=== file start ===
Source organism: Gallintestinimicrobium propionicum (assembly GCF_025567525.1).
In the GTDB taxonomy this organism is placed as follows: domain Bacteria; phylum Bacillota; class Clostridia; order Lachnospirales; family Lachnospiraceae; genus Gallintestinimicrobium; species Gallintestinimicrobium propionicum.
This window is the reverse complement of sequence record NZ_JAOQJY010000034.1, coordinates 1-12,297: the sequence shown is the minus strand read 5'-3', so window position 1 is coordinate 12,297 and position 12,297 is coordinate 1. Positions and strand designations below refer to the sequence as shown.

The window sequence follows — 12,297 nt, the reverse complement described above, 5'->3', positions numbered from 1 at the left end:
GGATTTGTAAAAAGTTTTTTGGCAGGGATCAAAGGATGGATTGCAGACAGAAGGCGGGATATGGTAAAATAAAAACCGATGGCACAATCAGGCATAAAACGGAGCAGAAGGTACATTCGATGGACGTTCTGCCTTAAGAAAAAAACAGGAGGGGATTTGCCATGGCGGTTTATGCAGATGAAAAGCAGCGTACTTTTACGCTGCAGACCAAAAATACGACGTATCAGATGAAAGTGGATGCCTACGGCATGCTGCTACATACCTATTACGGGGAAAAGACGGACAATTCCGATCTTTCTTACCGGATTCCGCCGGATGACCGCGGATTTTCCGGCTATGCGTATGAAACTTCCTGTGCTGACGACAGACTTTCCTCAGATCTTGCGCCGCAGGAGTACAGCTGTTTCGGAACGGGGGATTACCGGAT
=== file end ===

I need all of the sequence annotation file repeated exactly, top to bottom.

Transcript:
Source organism: Gallintestinimicrobium propionicum (assembly GCF_025567525.1).
In the GTDB taxonomy this organism is placed as follows: domain Bacteria; phylum Bacillota; class Clostridia; order Lachnospirales; family Lachnospiraceae; genus Gallintestinimicrobium; species Gallintestinimicrobium propionicum.
This window is the reverse complement of sequence record NZ_JAOQJY010000034.1, coordinates 1-12,297: the sequence shown is the minus strand read 5'-3', so window position 1 is coordinate 12,297 and position 12,297 is coordinate 1. Positions and strand designations below refer to the sequence as shown.

The window sequence follows — 12,297 nt, the reverse complement described above, 5'->3', positions numbered from 1 at the left end:
GGATTTGTAAAAAGTTTTTTGGCAGGGATCAAAGGATGGATTGCAGACAGAAGGCGGGATATGGTAAAATAAAAACCGATGGCACAATCAGGCATAAAACGGAGCAGAAGGTACATTCGATGGACGTTCTGCCTTAAGAAAAAAACAGGAGGGGATTTGCCATGGCGGTTTATGCAGATGAAAAGCAGCGTACTTTTACGCTGCAGACCAAAAATACGACGTATCAGATGAAAGTGGATGCCTACGGCATGCTGCTACATACCTATTACGGGGAAAAGACGGACAATTCCGATCTTTCTTACCGGATTCCGCCGGATGACCGCGGATTTTCCGGCTATGCGTATGAAACTTCCTGTGCTGACGACAGACTTTCCTCAGATCTTGCGCCGCAGGAGTACAGCTGTTTCGGAACGGGGGATTACCGGAT